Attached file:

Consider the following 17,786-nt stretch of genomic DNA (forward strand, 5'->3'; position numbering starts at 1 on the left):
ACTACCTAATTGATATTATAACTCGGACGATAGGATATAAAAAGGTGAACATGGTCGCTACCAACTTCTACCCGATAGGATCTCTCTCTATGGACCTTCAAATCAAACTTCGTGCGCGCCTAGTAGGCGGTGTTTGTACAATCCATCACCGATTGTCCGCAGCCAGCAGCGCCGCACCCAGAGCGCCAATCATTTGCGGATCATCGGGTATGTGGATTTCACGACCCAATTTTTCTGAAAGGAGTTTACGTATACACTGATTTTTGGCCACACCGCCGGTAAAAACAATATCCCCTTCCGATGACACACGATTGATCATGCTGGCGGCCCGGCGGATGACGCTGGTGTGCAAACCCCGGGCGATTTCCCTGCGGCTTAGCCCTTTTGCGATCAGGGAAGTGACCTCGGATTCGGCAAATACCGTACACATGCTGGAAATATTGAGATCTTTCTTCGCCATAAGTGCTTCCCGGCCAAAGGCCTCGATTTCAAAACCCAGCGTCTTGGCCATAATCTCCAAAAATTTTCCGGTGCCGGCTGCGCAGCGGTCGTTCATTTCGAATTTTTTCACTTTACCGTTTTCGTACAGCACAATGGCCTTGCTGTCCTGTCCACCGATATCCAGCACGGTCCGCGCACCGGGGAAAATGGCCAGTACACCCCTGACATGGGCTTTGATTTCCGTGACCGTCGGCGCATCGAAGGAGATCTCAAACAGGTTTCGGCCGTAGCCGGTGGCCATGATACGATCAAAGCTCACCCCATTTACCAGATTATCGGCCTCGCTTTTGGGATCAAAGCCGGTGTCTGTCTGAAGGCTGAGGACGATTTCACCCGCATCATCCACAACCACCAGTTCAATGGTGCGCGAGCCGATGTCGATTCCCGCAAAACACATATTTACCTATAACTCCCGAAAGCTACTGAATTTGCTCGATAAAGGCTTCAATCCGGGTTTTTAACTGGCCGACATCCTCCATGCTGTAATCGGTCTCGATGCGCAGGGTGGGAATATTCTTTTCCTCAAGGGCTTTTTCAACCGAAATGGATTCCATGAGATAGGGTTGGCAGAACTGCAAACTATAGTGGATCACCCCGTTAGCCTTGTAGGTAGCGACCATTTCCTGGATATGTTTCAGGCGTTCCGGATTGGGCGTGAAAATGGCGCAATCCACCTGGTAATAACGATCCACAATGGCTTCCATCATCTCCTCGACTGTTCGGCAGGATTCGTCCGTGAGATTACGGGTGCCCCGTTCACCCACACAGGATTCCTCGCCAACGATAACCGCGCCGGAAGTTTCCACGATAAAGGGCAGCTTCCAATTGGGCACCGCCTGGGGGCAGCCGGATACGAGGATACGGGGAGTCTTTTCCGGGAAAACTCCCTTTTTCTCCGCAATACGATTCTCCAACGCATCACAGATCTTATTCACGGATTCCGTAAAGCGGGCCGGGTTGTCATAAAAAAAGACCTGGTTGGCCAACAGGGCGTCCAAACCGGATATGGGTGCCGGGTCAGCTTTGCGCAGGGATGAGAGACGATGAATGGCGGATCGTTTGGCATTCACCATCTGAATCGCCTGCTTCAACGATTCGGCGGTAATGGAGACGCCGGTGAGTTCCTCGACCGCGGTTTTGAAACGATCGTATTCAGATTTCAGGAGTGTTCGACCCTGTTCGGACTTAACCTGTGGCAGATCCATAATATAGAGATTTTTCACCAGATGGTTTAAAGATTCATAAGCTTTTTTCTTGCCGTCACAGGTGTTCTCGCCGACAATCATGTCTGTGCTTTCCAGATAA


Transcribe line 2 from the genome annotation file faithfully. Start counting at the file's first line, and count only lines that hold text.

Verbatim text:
ACTACCTAATTGATATTATAACTCGGACGATAGGATATAAAAAGGTGAACATGGTCGCTACCAACTTCTACCCGATAGGATCTCTCTCTATGGACCTTCAAATCAAACTTCGTGCGCGCCTAGTAGGCGGTGTTTGTACAATCCATCACCGATTGTCCGCAGCCAGCAGCGCCGCACCCAGAGCGCCAATCATTTGCGGATCATCGGGTATGTGGATTTCACGACCCAATTTTTCTGAAAGGAGTTTACGTATACACTGATTTTTGGCCACACCGCCGGTAAAAACAATATCCCCTTCCGATGACACACGATTGATCATGCTGGCGGCCCGGCGGATGACGCTGGTGTGCAAACCCCGGGCGATTTCCCTGCGGCTTAGCCCTTTTGCGATCAGGGAAGTGACCTCGGATTCGGCAAATACCGTACACATGCTGGAAATATTGAGATCTTTCTTCGCCATAAGTGCTTCCCGGCCAAAGGCCTCGATTTCAAAACCCAGCGTCTTGGCCATAATCTCCAAAAATTTTCCGGTGCCGGCTGCGCAGCGGTCGTTCATTTCGAATTTTTTCACTTTACCGTTTTCGTACAGCACAATGGCCTTGCTGTCCTGTCCACCGATATCCAGCACGGTCCGCGCACCGGGGAAAATGGCCAGTACACCCCTGACATGGGCTTTGATTTCCGTGACCGTCGGCGCATCGAAGGAGATCTCAAACAGGTTTCGGCCGTAGCCGGTGGCCATGATACGATCAAAGCTCACCCCATTTACCAGATTATCGGCCTCGCTTTTGGGATCAAAGCCGGTGTCTGTCTGAAGGCTGAGGACGATTTCACCCGCATCATCCACAACCACCAGTTCAATGGTGCGCGAGCCGATGTCGATTCCCGCAAAACACATATTTACCTATAACTCCCGAAAGCTACTGAATTTGCTCGATAAAGGCTTCAATCCGGGTTTTTAACTGGCCGACATCCTCCATGCTGTAATCGGTCTCGATGCGCAGGGTGGGAATATTCTTTTCCTCAAGGGCTTTTTCAACCGAAATGGATTCCATGAGATAGGGTTGGCAGAACTGCAAACTATAGTGGATCACCCCGTTAGCCTTGTAGGTAGCGACCATTTCCTGGATATGTTTCAGGCGTTCCGGATTGGGCGTGAAAATGGCGCAATCCACCTGGTAATAACGATCCACAATGGCTTCCATCATCTCCTCGACTGTTCGGCAGGATTCGTCCGTGAGATTACGGGTGCCCCGTTCACCCACACAGGATTCCTCGCCAACGATAACCGCGCCGGAAGTTTCCACGATAAAGGGCAGCTTCCAATTGGGCACCGCCTGGGGGCAGCCGGATACGAGGATACGGGGAGTCTTTTCCGGGAAAACTCCCTTTTTCTCCGCAATACGATTCTCCAACGCATCACAGATCTTATTCACGGATTCCGTAAAGCGGGCCGGGTTGTCATAAAAAAAGACCTGGTTGGCCAACAGGGCGTCCAAACCGGATATGGGTGCCGGGTCAGCTTTGCGCAGGGATGAGAGACGATGAATGGCGGATCGTTTGGCATTCACCATCTGAATCGCCTGCTTCAACGATTCGGCGGTAATGGAGACGCCGGTGAGTTCCTCGACCGCGGTTTTGAAACGATCGTATTCAGATTTCAGGAGTGTTCGACCCTGTTCGGACTTAACCTGTGGCAGATCCATAATATAGAGATTTTTCACCAGATGGTTTAAAGATTCATAAGCTTTTTTCTTGCCGTCACAGGTGTTCTCGCCGACAATCATGTCTGTGCTTTCCAGATAA